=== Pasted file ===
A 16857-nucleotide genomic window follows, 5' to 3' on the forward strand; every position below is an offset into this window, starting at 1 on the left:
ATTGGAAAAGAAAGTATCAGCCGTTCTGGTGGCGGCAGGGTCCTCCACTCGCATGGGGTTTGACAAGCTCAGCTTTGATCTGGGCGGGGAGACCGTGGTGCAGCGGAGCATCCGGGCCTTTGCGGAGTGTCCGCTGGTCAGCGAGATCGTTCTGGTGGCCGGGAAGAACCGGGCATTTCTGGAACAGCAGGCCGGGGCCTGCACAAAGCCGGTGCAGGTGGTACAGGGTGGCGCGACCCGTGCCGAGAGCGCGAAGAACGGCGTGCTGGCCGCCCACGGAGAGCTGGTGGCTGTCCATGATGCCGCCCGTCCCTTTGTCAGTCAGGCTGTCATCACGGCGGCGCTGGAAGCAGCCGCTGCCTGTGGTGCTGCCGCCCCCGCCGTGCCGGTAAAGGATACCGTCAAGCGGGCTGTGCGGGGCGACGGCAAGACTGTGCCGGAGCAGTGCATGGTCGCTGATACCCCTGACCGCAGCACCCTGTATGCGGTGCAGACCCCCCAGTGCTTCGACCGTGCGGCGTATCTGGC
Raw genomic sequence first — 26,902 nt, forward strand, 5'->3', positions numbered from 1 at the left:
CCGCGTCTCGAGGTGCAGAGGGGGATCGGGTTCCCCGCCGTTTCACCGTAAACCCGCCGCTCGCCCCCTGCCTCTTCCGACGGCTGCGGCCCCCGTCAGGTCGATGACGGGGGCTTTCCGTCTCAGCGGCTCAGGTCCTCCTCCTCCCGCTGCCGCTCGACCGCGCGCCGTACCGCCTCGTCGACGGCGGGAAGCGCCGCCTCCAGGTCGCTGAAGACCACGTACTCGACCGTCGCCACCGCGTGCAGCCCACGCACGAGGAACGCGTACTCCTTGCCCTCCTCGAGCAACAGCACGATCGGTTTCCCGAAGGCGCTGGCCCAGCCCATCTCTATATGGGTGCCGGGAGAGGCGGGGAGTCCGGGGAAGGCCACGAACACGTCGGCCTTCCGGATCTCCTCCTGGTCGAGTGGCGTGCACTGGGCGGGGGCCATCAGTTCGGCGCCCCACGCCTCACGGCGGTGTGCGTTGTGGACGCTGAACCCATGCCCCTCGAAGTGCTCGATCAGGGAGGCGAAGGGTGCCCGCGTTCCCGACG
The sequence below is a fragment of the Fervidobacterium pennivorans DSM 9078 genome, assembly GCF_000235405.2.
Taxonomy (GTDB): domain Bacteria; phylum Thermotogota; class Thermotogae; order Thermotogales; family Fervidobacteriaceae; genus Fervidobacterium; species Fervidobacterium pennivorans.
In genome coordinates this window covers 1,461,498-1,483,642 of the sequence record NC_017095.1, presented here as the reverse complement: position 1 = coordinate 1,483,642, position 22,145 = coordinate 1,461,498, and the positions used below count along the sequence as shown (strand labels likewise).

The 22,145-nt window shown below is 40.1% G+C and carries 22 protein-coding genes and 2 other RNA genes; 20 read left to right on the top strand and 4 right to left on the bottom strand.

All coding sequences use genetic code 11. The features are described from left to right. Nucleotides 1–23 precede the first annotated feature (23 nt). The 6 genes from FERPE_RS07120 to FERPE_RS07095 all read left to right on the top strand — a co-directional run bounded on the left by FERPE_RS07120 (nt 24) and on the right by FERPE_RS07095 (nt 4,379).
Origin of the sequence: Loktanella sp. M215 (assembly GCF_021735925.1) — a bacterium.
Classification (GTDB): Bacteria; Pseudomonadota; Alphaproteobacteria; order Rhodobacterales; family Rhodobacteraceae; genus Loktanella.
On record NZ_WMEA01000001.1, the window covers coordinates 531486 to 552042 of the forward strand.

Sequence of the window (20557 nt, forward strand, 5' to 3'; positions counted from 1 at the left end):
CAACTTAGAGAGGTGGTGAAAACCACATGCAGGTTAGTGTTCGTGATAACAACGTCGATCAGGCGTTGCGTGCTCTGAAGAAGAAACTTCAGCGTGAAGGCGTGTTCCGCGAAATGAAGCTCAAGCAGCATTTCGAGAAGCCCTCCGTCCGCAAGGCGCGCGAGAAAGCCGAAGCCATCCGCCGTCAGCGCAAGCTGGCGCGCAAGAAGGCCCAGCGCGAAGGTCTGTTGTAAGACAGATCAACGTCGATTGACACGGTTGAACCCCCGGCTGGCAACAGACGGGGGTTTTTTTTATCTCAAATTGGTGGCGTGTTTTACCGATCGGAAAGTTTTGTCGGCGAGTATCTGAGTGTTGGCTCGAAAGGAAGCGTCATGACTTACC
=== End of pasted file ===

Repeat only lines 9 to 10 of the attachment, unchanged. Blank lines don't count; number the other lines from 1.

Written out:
All coding sequences use genetic code 11. The features are described from left to right. Nucleotides 1–23 precede the first annotated feature (23 nt). The 6 genes from FERPE_RS07120 to FERPE_RS07095 all read left to right on the top strand — a co-directional run bounded on the left by FERPE_RS07120 (nt 24) and on the right by FERPE_RS07095 (nt 4,379).
Origin of the sequence: Loktanella sp. M215 (assembly GCF_021735925.1) — a bacterium.